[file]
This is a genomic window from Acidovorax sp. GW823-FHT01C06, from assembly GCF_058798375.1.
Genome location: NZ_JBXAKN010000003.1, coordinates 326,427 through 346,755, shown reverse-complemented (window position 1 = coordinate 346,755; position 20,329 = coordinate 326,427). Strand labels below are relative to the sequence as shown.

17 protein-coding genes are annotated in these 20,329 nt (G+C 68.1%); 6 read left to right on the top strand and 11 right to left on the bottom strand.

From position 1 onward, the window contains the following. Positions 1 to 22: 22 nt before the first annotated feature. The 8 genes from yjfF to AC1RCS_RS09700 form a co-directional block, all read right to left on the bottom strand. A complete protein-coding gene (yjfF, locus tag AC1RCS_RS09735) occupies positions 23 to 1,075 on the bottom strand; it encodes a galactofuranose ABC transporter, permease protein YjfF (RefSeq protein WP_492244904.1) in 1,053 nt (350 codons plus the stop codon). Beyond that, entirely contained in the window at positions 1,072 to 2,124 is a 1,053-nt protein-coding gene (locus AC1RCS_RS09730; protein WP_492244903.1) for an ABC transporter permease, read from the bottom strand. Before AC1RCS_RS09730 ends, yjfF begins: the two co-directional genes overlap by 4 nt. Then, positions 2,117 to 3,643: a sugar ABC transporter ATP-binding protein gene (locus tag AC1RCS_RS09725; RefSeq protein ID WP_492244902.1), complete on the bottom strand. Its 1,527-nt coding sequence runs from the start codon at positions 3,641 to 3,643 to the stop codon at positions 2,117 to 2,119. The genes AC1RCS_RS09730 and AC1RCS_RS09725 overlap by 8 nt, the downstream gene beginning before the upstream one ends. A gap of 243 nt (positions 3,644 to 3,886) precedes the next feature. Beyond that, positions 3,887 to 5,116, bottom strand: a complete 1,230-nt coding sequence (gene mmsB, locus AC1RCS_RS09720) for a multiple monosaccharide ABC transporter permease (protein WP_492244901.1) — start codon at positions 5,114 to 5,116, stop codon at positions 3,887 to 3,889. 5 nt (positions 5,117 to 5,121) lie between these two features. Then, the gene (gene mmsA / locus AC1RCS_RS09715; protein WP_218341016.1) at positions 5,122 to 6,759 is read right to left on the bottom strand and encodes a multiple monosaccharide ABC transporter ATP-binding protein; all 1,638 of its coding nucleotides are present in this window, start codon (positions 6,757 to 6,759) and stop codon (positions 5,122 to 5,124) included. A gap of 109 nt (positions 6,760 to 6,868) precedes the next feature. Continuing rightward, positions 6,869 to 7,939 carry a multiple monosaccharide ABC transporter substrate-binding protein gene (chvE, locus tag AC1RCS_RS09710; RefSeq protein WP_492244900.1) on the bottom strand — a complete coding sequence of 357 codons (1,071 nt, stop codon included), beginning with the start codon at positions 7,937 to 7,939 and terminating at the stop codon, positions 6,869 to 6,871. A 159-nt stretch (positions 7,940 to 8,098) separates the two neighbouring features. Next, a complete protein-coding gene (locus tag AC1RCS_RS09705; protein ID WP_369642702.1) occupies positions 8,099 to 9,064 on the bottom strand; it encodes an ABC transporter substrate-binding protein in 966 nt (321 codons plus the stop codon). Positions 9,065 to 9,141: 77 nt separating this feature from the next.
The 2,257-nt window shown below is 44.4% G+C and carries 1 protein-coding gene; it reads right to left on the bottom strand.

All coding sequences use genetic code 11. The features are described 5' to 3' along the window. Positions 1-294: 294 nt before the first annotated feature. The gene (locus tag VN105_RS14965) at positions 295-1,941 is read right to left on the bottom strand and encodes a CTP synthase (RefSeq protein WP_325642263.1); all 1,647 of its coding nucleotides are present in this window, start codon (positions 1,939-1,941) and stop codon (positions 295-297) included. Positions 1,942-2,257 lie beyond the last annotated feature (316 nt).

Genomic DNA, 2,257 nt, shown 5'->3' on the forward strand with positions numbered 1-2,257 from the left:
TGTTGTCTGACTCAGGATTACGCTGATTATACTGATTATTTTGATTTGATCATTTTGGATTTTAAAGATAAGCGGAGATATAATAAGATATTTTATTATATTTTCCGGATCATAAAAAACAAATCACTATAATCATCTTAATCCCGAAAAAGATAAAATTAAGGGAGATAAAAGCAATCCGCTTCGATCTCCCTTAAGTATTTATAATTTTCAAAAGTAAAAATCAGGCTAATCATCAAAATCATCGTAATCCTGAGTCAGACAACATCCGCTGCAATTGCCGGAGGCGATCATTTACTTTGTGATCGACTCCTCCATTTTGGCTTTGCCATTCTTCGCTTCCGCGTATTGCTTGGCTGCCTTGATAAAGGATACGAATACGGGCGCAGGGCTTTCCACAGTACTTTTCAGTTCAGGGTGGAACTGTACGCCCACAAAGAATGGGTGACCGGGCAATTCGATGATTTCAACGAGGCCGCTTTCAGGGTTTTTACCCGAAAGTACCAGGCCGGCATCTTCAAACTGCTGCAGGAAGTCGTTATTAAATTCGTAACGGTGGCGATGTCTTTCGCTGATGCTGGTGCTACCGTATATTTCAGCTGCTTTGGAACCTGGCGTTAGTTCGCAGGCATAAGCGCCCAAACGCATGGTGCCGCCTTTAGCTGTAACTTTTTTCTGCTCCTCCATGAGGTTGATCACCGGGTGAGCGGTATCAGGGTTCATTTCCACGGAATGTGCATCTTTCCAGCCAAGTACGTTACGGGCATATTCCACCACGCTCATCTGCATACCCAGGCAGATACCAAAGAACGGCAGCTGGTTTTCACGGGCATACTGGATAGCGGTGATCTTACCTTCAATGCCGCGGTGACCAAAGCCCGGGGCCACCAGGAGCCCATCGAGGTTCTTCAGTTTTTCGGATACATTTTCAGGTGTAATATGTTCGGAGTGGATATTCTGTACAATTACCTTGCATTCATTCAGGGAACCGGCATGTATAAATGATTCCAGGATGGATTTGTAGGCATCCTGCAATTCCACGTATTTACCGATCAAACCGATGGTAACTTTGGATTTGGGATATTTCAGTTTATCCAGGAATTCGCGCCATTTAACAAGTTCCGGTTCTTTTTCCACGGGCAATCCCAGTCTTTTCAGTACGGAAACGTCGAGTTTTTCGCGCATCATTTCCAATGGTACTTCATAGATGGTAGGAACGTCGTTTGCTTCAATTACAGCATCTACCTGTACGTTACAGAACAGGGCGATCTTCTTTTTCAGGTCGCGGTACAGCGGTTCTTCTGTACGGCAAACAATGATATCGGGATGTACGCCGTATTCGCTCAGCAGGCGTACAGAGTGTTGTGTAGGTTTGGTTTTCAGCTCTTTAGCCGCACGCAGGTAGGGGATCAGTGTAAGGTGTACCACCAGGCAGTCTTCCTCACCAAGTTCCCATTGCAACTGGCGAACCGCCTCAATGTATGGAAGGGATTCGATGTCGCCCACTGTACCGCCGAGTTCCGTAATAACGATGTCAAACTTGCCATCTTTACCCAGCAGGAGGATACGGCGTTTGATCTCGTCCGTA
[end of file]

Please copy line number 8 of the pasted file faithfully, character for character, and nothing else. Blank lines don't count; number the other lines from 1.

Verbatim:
TGTTGTCTGACTCAGGATTACGCTGATTATACTGATTATTTTGATTTGATCATTTTGGATTTTAAAGATAAGCGGAGATATAATAAGATATTTTATTATATTTTCCGGATCATAAAAAACAAATCACTATAATCATCTTAATCCCGAAAAAGATAAAATTAAGGGAGATAAAAGCAATCCGCTTCGATCTCCCTTAAGTATTTATAATTTTCAAAAGTAAAAATCAGGCTAATCATCAAAATCATCGTAATCCTGAGTCAGACAACATCCGCTGCAATTGCCGGAGGCGATCATTTACTTTGTGATCGACTCCTCCATTTTGGCTTTGCCATTCTTCGCTTCCGCGTATTGCTTGGCTGCCTTGATAAAGGATACGAATACGGGCGCAGGGCTTTCCACAGTACTTTTCAGTTCAGGGTGGAACTGTACGCCCACAAAGAATGGGTGACCGGGCAATTCGATGATTTCAACGAGGCCGCTTTCAGGGTTTTTACCCGAAAGTACCAGGCCGGCATCTTCAAACTGCTGCAGGAAGTCGTTATTAAATTCGTAACGGTGGCGATGTCTTTCGCTGATGCTGGTGCTACCGTATATTTCAGCTGCTTTGGAACCTGGCGTTAGTTCGCAGGCATAAGCGCCCAAACGCATGGTGCCGCCTTTAGCTGTAACTTTTTTCTGCTCCTCCATGAGGTTGATCACCGGGTGAGCGGTATCAGGGTTCATTTCCACGGAATGTGCATCTTTCCAGCCAAGTACGTTACGGGCATATTCCACCACGCTCATCTGCATACCCAGGCAGATACCAAAGAACGGCAGCTGGTTTTCACGGGCATACTGGATAGCGGTGATCTTACCTTCAATGCCGCGGTGACCAAAGCCCGGGGCCACCAGGAGCCCATCGAGGTTCTTCAGTTTTTCGGATACATTTTCAGGTGTAATATGTTCGGAGTGGATATTCTGTACAATTACCTTGCATTCATTCAGGGAACCGGCATGTATAAATGATTCCAGGATGGATTTGTAGGCATCCTGCAATTCCACGTATTTACCGATCAAACCGATGGTAACTTTGGATTTGGGATATTTCAGTTTATCCAGGAATTCGCGCCATTTAACAAGTTCCGGTTCTTTTTCCACGGGCAATCCCAGTCTTTTCAGTACGGAAACGTCGAGTTTTTCGCGCATCATTTCCAATGGTACTTCATAGATGGTAGGAACGTCGTTTGCTTCAATTACAGCATCTACCTGTACGTTACAGAACAGGGCGATCTTCTTTTTCAGGTCGCGGTACAGCGGTTCTTCTGTACGGCAAACAATGATATCGGGATGTACGCCGTATTCGCTCAGCAGGCGTACAGAGTGTTGTGTAGGTTTGGTTTTCAGCTCTTTAGCCGCACGCAGGTAGGGGATCAGTGTAAGGTGTACCACCAGGCAGTCTTCCTCACCAAGTTCCCATTGCAACTGGCGAACCGCCTCAATGTATGGAAGGGATTCGATGTCGCCCACTGTACCGCCGAGTTCCGTAATAACGATGTCAAACTTGCCATCTTTACCCAGCAGGAGGATACGGCGTTTGATCTCGTCCGTA